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    Please use this identifier to cite or link to this item: http://nccur.lib.nccu.edu.tw/handle/140.119/36906

    Title: 以用戶為主之群播服務可行性分析與市場發展策略
    Authors: 張立銘
    Contributors: 溫肇東
    Keywords: 群播服務
    multicast service
    end-user based
    Date: 2006
    Issue Date: 2009-09-18 20:06:58 (UTC+8)
    Abstract: 群播技術乃是一種應用在Internet上的資料傳遞技術,其特點是可允許一個來源同時對多個接收端傳遞相同的資料,群播應用散見於如多方會議、財經資訊的推播、IPTV中的廣播電視與分散式互動模擬等。僅管群播應用發展迅速, 但大多數的商用服務架構仍以電信運營商或內容提供商為群播來源,而終端用戶為接收端。本論文嘗試探討以終端用戶端為群播來源,並以此模式從資訊消費的價值鏈中探討其市場的接收度、服務部署的可行性與獲利模式,同時亦將針對目前已提供類似服務模式的業者個案作一比較,希望藉此進一步瞭解隱含其中的創新商業模式與機會。
    In current Internet communication architecture, most of the applications are built upon the unicast model which means there’s a dedicate communication channel between an information source (server) and a receiver (client). One of the challenges of scaling applications based on a unicast model is that both processing overhead at source and bandwidth consumption in the network are proportional to the number of receivers that interested in the information. The advent of IP multicast is thus providing an alternative approach to address the technical issues and scale up the deployment of applications, for example, multiple-party conferencing, info-casting, IP television, grid computing, and so on.
    In most of the commercial IP networks that offer IP multicasting services today are in a centralized architecture, that is, multicasting sources are provisioned by service provider or content providers, end-users (or subscribers) are receivers that passively consume the information. However, as digital contents sharing is getting popular and the business is getting market traction, there’s a potential opportunity for deploying multicasting services where end-users are acting as multicast sources and share the contents with other end-users (receivers). This paper will propose a business model, or an end-user-based multicasting service, where end-user is encouraged to be a multicasting source and sharing the information with the members within a community of interest. An end-user-based multicasting service, where the end-user is acting as multicast information source, is not yet popular in the commercial networks. However, given that digital content sharing portal on Internet, including YouTube, MySpace and Joost, are gaining market momentum in terms of traffic volume, content diversity and eye-ball duration, end-users are no longer passively receiving the information in an on-demand manner, multicast technologies allow end-user to push contents at the advantages of real-time and network bandwidth saving. Such advantages become the incentives for end-users, and even service and content providers, to embrace multicast technology as an alternative to unicast approach. Based on the observations described above, an end-user-based multicasting service would no longer exist in experimental network, but become the mainstream communication mechanism, as well as unicast, and being a source of profitability. Regarding to this model, five issues from different aspects are presented by asking the following:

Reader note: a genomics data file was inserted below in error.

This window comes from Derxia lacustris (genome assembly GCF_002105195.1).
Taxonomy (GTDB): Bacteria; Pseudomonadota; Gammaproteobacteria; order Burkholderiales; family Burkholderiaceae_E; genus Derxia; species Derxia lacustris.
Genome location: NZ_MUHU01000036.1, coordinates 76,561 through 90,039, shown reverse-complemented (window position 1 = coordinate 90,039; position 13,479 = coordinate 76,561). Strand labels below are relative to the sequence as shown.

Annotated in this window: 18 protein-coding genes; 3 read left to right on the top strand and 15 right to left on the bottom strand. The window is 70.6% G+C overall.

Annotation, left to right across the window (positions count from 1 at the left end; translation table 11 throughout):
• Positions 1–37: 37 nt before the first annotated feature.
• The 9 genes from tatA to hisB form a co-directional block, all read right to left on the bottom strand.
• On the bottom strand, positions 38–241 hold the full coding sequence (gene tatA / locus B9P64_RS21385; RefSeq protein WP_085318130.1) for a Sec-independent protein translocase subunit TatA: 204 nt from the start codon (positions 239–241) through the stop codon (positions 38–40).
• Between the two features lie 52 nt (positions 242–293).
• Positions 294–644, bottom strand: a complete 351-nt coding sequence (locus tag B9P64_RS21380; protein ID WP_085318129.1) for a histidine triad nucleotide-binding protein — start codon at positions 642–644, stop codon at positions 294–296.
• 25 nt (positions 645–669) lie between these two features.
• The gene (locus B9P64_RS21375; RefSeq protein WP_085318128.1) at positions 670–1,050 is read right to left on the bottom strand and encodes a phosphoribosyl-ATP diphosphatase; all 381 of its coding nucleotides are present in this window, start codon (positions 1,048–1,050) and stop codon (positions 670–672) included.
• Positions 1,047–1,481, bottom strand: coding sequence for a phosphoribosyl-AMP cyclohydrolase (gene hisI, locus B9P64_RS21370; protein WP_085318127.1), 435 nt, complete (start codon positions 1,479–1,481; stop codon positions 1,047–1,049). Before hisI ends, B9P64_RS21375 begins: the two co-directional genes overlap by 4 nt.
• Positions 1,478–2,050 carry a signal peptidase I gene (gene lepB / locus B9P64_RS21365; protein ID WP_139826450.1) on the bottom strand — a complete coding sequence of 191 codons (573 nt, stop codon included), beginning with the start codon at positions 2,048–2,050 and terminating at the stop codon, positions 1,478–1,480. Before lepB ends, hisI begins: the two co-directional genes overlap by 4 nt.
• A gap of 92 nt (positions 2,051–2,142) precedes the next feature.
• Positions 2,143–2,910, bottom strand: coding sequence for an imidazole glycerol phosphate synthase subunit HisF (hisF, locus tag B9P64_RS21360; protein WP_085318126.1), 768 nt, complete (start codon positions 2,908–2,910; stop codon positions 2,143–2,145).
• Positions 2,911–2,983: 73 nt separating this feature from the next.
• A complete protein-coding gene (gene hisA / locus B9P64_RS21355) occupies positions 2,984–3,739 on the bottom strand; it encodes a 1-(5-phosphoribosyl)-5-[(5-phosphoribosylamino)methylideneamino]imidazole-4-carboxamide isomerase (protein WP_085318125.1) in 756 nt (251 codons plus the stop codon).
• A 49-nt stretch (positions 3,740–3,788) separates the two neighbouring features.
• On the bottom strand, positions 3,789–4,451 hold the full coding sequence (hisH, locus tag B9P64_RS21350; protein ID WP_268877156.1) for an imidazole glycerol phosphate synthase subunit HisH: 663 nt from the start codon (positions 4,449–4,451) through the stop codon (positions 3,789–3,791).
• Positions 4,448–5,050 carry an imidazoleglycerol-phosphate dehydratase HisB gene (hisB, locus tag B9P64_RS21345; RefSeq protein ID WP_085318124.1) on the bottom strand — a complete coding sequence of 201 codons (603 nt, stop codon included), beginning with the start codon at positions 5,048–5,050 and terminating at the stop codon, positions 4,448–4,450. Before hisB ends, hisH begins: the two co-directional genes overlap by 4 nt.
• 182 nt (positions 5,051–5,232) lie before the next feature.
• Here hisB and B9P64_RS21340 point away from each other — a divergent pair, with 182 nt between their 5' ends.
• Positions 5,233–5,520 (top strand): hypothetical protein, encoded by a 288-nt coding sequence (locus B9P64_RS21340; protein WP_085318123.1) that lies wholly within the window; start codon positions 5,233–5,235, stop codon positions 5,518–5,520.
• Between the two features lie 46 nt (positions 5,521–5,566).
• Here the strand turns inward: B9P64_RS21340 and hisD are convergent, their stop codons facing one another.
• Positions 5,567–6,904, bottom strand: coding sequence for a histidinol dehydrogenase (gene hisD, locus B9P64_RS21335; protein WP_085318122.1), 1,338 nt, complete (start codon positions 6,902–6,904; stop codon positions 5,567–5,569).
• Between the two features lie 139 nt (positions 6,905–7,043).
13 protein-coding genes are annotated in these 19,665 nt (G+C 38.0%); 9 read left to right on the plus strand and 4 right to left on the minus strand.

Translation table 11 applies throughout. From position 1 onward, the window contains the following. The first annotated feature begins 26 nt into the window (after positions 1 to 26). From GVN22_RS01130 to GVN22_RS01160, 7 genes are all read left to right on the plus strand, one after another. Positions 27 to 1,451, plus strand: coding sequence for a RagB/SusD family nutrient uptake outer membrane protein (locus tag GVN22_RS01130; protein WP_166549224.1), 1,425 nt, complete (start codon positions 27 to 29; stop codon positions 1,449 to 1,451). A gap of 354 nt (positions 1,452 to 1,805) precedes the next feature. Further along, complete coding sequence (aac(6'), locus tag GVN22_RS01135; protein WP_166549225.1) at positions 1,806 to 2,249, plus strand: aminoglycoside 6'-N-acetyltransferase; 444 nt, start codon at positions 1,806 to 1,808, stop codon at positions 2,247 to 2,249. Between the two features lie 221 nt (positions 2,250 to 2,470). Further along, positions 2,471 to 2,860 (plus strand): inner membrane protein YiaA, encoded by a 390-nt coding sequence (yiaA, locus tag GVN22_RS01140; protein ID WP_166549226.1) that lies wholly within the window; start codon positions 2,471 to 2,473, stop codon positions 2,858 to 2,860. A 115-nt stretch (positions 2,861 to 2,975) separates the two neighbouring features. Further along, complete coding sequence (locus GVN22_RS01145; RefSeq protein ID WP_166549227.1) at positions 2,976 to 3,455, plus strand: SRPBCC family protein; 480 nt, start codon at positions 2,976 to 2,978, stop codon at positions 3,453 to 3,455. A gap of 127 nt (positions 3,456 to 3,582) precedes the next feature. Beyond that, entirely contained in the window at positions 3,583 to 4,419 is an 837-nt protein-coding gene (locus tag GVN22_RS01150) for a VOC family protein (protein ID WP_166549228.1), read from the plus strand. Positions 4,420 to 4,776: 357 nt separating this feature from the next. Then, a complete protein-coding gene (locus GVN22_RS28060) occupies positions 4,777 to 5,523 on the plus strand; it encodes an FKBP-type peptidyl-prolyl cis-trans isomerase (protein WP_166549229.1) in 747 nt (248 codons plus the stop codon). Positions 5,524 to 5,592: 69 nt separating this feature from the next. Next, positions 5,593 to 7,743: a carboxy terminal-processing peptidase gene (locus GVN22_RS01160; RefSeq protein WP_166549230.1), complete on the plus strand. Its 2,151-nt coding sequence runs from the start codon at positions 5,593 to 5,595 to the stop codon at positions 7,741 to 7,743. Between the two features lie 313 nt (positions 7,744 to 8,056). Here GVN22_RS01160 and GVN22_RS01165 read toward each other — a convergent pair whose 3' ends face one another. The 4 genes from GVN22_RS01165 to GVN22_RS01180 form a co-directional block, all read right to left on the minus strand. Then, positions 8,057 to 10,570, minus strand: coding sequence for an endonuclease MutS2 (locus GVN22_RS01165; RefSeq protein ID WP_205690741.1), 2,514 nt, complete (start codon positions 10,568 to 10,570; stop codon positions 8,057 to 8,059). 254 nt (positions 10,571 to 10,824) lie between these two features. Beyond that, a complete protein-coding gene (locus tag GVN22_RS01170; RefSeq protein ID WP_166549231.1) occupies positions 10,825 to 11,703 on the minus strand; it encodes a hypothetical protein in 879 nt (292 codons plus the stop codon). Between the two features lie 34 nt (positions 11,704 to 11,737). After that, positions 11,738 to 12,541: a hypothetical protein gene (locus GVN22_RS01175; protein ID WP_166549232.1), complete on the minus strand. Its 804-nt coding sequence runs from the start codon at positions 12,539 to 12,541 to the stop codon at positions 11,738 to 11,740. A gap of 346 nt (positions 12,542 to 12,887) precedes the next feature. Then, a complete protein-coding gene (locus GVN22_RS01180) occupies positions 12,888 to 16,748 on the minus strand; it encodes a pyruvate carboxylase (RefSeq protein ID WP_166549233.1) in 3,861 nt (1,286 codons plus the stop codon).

1. What are the opportunities for end-user?
    2. What are the opportunities for service provider?
    3. What are the opportunities for content provider?
    4. How to achieve a pricing scheme with fairness and incentive.
    5. The strategies of market development and service deployment.
    This paper will first review the industry background and related multicast technologies include:
    1. IGMPv2/v3
    2. PIM/SSM
    3. MSDP
    Furthermore, a typical architecture of multicasting network is given for a better illustration to the service deployment, and, for interests of network and service planning.
    The value-chain associated to this business model includes three major members, or stakeholders:
    1. End-users: the information receivers that consuming the information, and also the sources, that co-developing or re-producing the contents.
    2. Service provider: the infrastructure provider where multicasting services are based on. It can be incumbent or competitive Internet service providers. A multicasting infrastructure does not only pertain to the functions from a networking perspective, but also from a service perspective, for example, offering a security infrastructure that facilitates the membership management and a admission control mechanism to manage the overall quality of service.
    3. Content provider: the major contributor, other than end-user, to multicasting contents. One of the differentiations, as described in this paper, from end-user is that content provider owns a more systematic content creation process, a more strict enforcement of content protection, and a billing system to effectively track the real usages of contents.
    As analyzed in this paper, each member on this value-chain has both direct and indirect influences to the success to this model whereby business opportunities are also embedded.
    The innovation of the model proposed in this paper is primarily from the differentiation to current business model. There are five sources of innovation that our model is mapped and elaborated include:
    1. Knowledge structure
    2. Industry structure
    3. Capabilities to lead the design
    4. Market requirements
    5. Industry cycle
    To maintain the market momentum, as described in this paper, it’s crucial that all members in the value-chain to share and jointly define the values, rather than the traditional way where values are solely defined by the enterprise or supplier. The essence of value joint-development can be described by the following characteristics:
    1. Communication
    2. Experience accessibility
    3. Risk assessment
    4. Transparency
    The above nine dimensions are used in the analysis of case study and the findings to the first three issues presented.
    To facilitate the exploration of a feasible pricing scheme, this paper will review related researches on pricing by categorizing the following as the cost drivers to a multicasting service: